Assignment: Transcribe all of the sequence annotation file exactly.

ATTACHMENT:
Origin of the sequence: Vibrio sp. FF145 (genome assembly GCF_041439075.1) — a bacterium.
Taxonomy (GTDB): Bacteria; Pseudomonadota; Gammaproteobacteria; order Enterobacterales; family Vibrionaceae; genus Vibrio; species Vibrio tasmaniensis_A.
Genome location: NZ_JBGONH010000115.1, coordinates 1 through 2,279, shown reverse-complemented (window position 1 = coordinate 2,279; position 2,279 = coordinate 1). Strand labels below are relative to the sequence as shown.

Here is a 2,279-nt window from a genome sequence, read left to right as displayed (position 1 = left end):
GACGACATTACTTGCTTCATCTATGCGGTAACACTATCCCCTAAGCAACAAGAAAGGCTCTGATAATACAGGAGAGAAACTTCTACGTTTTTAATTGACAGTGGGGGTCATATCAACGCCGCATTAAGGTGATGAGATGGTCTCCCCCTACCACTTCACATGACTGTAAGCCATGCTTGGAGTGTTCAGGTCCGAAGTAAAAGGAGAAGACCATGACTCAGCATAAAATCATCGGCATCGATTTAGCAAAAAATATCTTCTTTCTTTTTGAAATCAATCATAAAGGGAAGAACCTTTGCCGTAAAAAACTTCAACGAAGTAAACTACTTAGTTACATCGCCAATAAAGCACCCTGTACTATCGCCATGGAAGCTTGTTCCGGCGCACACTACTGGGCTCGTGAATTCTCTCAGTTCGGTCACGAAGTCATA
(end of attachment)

Origin of the sequence: Vibrio sp. FF145 (genome assembly GCF_041439075.1) — a bacterium.
Taxonomy (GTDB): Bacteria; Pseudomonadota; Gammaproteobacteria; order Enterobacterales; family Vibrionaceae; genus Vibrio; species Vibrio tasmaniensis_A.
Genome location: NZ_JBGONH010000115.1, coordinates 1 through 2,279, shown reverse-complemented (window position 1 = coordinate 2,279; position 2,279 = coordinate 1). Strand labels below are relative to the sequence as shown.

Here is a 2,279-nt window from a genome sequence, read left to right as displayed (position 1 = left end):
GACGACATTACTTGCTTCATCTATGCGGTAACACTATCCCCTAAGCAACAAGAAAGGCTCTGATAATACAGGAGAGAAACTTCTACGTTTTTAATTGACAGTGGGGGTCATATCAACGCCGCATTAAGGTGATGAGATGGTCTCCCCCTACCACTTCACATGACTGTAAGCCATGCTTGGAGTGTTCAGGTCCGAAGTAAAAGGAGAAGACCATGACTCAGCATAAAATCATCGGCATCGATTTAGCAAAAAATATCTTCTTTCTTTTTGAAATCAATCATAAAGGGAAGAACCTTTGCCGTAAAAAACTTCAACGAAGTAAACTACTTAGTTACATCGCCAATAAAGCACCCTGTACTATCGCCATGGAAGCTTGTTCCGGCGCACACTACTGGGCTCGTGAATTCTCTCAGTTCGGTCACGAAGTCATA